2.  Related to this difference in goals is the difference in the assessment of the performance of these two administrations. In much of the work of public administration, it is difficult, if not impossible, to quantify the output or evaluate precisely the activities of the administrators. For example, it is difficult to quantify the performance of those engaged in diplomatic activities, and the implementation of educational and health service programs. The situation is quite different with private administration. Here all inputs and outputs are evaluated in monetary terms, particularly their relationship to the profit or loss of the enterprise. This inability tocompare performance lies at the heart of the incomparability of public and private administrations.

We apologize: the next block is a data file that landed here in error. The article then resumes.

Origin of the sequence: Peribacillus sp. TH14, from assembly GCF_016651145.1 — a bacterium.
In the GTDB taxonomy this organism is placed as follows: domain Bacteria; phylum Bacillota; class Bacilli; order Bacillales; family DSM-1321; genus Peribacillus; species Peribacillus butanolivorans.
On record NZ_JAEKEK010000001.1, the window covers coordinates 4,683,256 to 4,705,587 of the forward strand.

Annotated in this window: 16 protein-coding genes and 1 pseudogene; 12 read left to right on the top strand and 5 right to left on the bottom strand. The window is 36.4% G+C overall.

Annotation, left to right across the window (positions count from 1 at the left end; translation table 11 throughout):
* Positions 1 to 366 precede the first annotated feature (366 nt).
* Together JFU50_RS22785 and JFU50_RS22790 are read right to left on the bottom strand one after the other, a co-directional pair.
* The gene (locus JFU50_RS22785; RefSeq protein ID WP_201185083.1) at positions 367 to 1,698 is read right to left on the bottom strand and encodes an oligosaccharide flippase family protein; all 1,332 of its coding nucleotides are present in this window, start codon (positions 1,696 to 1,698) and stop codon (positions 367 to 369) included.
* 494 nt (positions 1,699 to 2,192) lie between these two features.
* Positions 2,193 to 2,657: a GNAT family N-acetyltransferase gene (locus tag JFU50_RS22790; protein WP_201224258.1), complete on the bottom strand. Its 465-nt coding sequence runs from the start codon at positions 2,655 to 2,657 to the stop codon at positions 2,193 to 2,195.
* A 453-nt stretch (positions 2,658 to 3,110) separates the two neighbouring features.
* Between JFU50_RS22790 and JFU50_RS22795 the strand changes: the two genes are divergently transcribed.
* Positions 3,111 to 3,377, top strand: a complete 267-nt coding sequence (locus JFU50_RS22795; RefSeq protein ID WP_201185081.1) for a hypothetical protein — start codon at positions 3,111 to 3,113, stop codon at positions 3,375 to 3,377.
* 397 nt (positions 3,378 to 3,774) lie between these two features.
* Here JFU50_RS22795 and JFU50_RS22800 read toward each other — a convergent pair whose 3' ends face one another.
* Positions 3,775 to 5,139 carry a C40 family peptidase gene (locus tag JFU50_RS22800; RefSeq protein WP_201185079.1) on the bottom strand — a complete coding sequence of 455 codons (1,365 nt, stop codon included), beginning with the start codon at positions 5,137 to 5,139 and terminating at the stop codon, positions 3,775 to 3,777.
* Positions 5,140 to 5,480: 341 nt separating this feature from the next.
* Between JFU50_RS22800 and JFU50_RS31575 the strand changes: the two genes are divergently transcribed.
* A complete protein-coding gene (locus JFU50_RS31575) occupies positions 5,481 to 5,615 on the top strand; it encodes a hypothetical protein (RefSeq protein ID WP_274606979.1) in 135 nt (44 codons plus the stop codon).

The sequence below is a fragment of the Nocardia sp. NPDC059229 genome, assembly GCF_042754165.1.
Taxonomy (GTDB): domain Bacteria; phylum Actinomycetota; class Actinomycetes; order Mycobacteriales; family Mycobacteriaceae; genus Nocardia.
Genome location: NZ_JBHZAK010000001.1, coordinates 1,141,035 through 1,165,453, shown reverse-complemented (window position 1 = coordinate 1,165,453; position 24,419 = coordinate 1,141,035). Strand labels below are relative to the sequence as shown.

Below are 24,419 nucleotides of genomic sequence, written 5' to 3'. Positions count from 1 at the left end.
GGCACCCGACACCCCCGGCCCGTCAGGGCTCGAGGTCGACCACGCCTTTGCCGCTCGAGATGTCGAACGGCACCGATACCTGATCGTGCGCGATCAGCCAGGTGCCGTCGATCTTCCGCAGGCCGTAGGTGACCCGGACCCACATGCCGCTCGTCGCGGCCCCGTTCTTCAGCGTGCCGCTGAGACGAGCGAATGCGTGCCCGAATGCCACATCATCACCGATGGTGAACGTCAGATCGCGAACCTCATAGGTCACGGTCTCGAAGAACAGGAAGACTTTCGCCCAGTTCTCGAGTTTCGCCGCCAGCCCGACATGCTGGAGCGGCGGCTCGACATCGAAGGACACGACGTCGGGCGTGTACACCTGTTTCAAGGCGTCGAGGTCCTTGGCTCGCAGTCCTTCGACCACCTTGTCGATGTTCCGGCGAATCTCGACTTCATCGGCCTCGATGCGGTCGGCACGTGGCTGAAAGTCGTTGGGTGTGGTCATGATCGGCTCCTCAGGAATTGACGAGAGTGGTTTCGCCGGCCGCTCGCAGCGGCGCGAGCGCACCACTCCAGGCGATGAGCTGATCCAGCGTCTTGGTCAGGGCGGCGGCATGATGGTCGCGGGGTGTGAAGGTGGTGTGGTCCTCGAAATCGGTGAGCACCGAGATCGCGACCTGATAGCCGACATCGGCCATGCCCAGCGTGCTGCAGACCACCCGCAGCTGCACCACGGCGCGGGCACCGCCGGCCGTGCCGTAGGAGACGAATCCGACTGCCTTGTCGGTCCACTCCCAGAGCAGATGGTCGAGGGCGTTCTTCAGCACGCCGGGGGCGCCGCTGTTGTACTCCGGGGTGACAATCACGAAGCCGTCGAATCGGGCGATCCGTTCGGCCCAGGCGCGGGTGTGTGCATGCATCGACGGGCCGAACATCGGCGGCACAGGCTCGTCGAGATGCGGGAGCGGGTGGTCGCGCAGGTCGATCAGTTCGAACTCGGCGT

3. There is also a difference between the two types of administrations with respect to the span of activities with which they deal. The activity of the private enterprise is one of a narrow focus, of the concentration of attention and resources on one line of activity. Such activities are usually economic in character, and concern only one specialized or specific aspect of economic life. Public administration concerns itself with at once social, economic, cultural and political activities. The resultant diffuseness of attention adversely affects not only the time that can be devoted to an in – depth examination of the various aspects of the implementation of public programs, it also hampers a clear definition of the programs themselves.